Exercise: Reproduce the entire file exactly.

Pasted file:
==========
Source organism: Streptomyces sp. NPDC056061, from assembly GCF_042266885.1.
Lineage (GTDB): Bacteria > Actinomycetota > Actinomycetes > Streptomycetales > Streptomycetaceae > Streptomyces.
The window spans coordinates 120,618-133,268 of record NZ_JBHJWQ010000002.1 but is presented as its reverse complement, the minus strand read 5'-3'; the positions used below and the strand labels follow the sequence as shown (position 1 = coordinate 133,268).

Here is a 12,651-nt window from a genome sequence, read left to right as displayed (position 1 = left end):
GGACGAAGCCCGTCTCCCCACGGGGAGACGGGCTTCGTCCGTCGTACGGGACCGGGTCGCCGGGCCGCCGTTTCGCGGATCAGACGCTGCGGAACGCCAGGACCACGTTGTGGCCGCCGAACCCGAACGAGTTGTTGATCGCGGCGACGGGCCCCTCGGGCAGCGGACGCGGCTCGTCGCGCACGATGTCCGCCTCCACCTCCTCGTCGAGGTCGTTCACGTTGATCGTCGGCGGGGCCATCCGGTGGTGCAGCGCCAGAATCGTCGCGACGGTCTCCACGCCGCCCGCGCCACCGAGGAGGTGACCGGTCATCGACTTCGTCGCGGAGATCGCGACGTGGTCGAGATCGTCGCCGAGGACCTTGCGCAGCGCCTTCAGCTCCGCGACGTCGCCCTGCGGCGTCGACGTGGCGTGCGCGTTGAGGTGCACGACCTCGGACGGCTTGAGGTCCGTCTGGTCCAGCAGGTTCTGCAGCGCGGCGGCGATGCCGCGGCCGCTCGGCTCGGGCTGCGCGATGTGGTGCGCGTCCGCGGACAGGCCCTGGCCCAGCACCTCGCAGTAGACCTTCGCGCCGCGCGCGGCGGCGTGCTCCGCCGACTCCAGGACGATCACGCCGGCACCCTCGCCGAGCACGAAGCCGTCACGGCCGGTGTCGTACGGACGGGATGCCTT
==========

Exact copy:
Source organism: Streptomyces sp. NPDC056061, from assembly GCF_042266885.1.
Lineage (GTDB): Bacteria > Actinomycetota > Actinomycetes > Streptomycetales > Streptomycetaceae > Streptomyces.
The window spans coordinates 120,618-133,268 of record NZ_JBHJWQ010000002.1 but is presented as its reverse complement, the minus strand read 5'-3'; the positions used below and the strand labels follow the sequence as shown (position 1 = coordinate 133,268).

Here is a 12,651-nt window from a genome sequence, read left to right as displayed (position 1 = left end):
GGACGAAGCCCGTCTCCCCACGGGGAGACGGGCTTCGTCCGTCGTACGGGACCGGGTCGCCGGGCCGCCGTTTCGCGGATCAGACGCTGCGGAACGCCAGGACCACGTTGTGGCCGCCGAACCCGAACGAGTTGTTGATCGCGGCGACGGGCCCCTCGGGCAGCGGACGCGGCTCGTCGCGCACGATGTCCGCCTCCACCTCCTCGTCGAGGTCGTTCACGTTGATCGTCGGCGGGGCCATCCGGTGGTGCAGCGCCAGAATCGTCGCGACGGTCTCCACGCCGCCCGCGCCACCGAGGAGGTGACCGGTCATCGACTTCGTCGCGGAGATCGCGACGTGGTCGAGATCGTCGCCGAGGACCTTGCGCAGCGCCTTCAGCTCCGCGACGTCGCCCTGCGGCGTCGACGTGGCGTGCGCGTTGAGGTGCACGACCTCGGACGGCTTGAGGTCCGTCTGGTCCAGCAGGTTCTGCAGCGCGGCGGCGATGCCGCGGCCGCTCGGCTCGGGCTGCGCGATGTGGTGCGCGTCCGCGGACAGGCCCTGGCCCAGCACCTCGCAGTAGACCTTCGCGCCGCGCGCGGCGGCGTGCTCCGCCGACTCCAGGACGATCACGCCGGCACCCTCGCCGAGCACGAAGCCGTCACGGCCGGTGTCGTACGGACGGGATGCCTT